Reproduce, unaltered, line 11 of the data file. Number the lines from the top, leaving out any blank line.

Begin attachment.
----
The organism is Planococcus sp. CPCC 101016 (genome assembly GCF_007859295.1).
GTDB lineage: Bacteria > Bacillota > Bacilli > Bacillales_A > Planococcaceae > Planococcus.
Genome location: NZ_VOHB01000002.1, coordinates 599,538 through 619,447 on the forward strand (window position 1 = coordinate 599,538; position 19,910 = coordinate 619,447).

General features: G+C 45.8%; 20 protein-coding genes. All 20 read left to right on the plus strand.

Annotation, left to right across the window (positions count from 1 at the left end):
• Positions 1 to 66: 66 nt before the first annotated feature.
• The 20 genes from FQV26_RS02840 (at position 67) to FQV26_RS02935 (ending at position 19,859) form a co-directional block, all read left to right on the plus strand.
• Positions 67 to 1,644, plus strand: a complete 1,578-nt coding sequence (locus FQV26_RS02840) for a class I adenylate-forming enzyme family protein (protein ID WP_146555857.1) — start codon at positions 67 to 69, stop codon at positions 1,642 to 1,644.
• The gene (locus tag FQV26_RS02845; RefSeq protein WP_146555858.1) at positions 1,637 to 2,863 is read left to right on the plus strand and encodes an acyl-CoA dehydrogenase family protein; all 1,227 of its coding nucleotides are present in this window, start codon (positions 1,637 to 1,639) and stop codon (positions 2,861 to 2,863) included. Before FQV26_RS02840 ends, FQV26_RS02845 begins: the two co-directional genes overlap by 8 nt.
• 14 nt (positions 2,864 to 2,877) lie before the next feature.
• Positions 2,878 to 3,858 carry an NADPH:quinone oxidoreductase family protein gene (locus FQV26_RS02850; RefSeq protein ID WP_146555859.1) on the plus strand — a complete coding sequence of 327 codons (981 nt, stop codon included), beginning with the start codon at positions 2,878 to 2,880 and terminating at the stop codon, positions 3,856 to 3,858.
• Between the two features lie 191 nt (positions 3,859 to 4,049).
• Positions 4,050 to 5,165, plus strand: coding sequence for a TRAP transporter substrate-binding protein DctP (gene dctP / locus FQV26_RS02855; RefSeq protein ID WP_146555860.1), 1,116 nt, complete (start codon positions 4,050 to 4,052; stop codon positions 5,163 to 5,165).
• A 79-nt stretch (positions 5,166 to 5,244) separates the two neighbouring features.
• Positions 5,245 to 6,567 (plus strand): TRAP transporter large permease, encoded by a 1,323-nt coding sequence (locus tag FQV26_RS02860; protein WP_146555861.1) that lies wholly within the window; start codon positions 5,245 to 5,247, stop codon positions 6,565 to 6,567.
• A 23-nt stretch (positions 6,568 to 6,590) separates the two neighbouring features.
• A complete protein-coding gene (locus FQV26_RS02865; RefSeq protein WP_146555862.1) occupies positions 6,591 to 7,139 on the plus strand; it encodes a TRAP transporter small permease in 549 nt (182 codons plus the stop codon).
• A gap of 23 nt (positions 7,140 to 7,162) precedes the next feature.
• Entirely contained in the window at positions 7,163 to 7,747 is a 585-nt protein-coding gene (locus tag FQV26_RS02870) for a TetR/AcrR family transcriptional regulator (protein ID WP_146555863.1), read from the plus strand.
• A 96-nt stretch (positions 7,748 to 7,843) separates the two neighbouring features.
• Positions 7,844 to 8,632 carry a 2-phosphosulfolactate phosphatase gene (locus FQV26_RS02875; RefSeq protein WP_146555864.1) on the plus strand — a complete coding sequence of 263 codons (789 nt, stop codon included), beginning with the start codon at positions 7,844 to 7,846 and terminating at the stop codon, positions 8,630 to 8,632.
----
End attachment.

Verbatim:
• Positions 2,878 to 3,858 carry an NADPH:quinone oxidoreductase family protein gene (locus FQV26_RS02850; RefSeq protein ID WP_146555859.1) on the plus strand — a complete coding sequence of 327 codons (981 nt, stop codon included), beginning with the start codon at positions 2,878 to 2,880 and terminating at the stop codon, positions 3,856 to 3,858.